Life cycle environmental assessment

Life cycle environmental assessment (LCEA) encompasses tools for the environmental management of companies including those of life cycle analysis, life cycle impact assessment, and life cycle costing. It is a methodology to evaluate the environmental impacts of products and services at various stages of the product life cycle. Singh et al. (2007) present the basic steps of the LCEA methodology as follows: 1) goal and scope definition, 2) life cycle inventory, 3) life cycle impact assessment, and 4) life cycle interpretation. This method can be based either on formal (ISO 14040-43) or informal standards.

GSCM

Green supply chain management means that environmental concerns are introduced into the supply chain management (SCM) processes of companies through purchasing, logistics, material management, manufacturing, and distribution practices (Cote et al. 2008). The process of GSCM can cover multiple environmental aspects either internally, externally, or both. This review emphasizes the internal holistic environmental management practices. Relevant literature focuses on the benefits and barriers to incorporating environmental concerns in SCM (Zhu and Sarkis 2004).

Eco-efficiency

Eco-efficiency combines the environmental effects and economic performance of companies. The World Business Council on Sustainable Development defines eco-efficiency as the product or service value per unit of environmental influence (Verfaillie and Bidwell 2000). The research of this scientific field focuses on defining the concept of eco-efficiency, improving its measurements, and empirically testing the proposed eco-efficiency indicators in different sectors such as the iron rod industry and petroleum sector.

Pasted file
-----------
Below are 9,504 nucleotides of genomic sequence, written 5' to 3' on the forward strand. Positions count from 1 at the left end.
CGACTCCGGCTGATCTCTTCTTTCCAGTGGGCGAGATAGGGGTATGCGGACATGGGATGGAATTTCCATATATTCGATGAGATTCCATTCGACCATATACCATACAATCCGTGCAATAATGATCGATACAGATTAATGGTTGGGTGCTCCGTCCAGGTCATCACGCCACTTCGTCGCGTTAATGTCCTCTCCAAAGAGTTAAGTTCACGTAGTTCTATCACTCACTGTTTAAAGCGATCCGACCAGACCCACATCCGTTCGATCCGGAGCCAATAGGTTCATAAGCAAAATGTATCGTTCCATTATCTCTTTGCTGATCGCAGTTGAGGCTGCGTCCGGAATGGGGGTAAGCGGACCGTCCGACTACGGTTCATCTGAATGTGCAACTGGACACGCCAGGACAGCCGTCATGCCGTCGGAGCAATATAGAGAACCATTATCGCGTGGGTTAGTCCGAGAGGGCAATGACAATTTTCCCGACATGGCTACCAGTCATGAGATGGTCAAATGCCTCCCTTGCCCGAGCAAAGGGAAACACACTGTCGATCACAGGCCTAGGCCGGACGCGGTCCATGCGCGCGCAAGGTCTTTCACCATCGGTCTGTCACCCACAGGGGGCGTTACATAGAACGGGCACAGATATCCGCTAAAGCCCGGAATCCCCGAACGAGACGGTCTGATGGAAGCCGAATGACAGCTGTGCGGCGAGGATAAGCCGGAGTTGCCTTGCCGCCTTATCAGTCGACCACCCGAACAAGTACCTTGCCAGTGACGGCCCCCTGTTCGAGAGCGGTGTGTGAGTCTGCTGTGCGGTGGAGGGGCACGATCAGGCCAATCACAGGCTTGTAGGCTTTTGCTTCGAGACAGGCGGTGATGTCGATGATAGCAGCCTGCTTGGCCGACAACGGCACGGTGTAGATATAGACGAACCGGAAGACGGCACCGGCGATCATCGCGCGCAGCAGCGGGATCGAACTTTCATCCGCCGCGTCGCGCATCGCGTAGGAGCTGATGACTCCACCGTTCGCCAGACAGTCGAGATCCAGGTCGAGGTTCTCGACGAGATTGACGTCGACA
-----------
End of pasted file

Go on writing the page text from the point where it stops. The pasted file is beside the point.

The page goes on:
Assessing environmental performance frameworks

Environmental performance frameworks proposes a range of indicators to evaluate the overall environmental and sustainability performance of companies. These frameworks are classified according to (Labuschagne et al. 2005): 1) the quantitative or qualitative type of indicator units; 2) the dimensions of sustainability that indicators measure; 3) national, community, or industry level; 4) formal or informal guides. Most of those frameworks focus on defining the multiple environmental aspects that should be measured and the appropriate relevant indicators.